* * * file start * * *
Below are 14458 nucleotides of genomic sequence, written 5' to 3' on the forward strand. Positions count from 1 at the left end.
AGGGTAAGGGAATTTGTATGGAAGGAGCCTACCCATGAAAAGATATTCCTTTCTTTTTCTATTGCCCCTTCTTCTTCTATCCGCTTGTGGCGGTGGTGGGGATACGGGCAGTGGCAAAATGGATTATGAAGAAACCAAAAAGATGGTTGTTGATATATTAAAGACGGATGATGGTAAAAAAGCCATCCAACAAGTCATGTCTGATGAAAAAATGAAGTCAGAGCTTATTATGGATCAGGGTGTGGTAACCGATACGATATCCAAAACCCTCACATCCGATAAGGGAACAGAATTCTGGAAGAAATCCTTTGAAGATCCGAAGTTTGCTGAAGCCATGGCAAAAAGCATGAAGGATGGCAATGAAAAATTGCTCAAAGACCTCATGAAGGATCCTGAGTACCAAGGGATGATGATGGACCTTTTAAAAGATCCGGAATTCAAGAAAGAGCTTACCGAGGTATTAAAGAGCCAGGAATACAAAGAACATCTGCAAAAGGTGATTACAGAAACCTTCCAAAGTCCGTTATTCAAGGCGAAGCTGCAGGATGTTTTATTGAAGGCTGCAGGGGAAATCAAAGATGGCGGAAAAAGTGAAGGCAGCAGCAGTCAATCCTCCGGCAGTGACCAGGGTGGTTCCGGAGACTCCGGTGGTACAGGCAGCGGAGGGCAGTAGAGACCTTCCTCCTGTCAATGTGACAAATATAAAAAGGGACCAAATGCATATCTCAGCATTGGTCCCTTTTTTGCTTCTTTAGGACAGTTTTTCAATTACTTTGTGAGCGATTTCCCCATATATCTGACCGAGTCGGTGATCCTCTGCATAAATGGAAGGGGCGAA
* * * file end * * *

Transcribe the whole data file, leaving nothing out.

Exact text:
Below are 14458 nucleotides of genomic sequence, written 5' to 3' on the forward strand. Positions count from 1 at the left end.
AGGGTAAGGGAATTTGTATGGAAGGAGCCTACCCATGAAAAGATATTCCTTTCTTTTTCTATTGCCCCTTCTTCTTCTATCCGCTTGTGGCGGTGGTGGGGATACGGGCAGTGGCAAAATGGATTATGAAGAAACCAAAAAGATGGTTGTTGATATATTAAAGACGGATGATGGTAAAAAAGCCATCCAACAAGTCATGTCTGATGAAAAAATGAAGTCAGAGCTTATTATGGATCAGGGTGTGGTAACCGATACGATATCCAAAACCCTCACATCCGATAAGGGAACAGAATTCTGGAAGAAATCCTTTGAAGATCCGAAGTTTGCTGAAGCCATGGCAAAAAGCATGAAGGATGGCAATGAAAAATTGCTCAAAGACCTCATGAAGGATCCTGAGTACCAAGGGATGATGATGGACCTTTTAAAAGATCCGGAATTCAAGAAAGAGCTTACCGAGGTATTAAAGAGCCAGGAATACAAAGAACATCTGCAAAAGGTGATTACAGAAACCTTCCAAAGTCCGTTATTCAAGGCGAAGCTGCAGGATGTTTTATTGAAGGCTGCAGGGGAAATCAAAGATGGCGGAAAAAGTGAAGGCAGCAGCAGTCAATCCTCCGGCAGTGACCAGGGTGGTTCCGGAGACTCCGGTGGTACAGGCAGCGGAGGGCAGTAGAGACCTTCCTCCTGTCAATGTGACAAATATAAAAAGGGACCAAATGCATATCTCAGCATTGGTCCCTTTTTTGCTTCTTTAGGACAGTTTTTCAATTACTTTGTGAGCGATTTCCCCATATATCTGACCGAGTCGGTGATCCTCTGCATAAATGGAAGGGGCGAA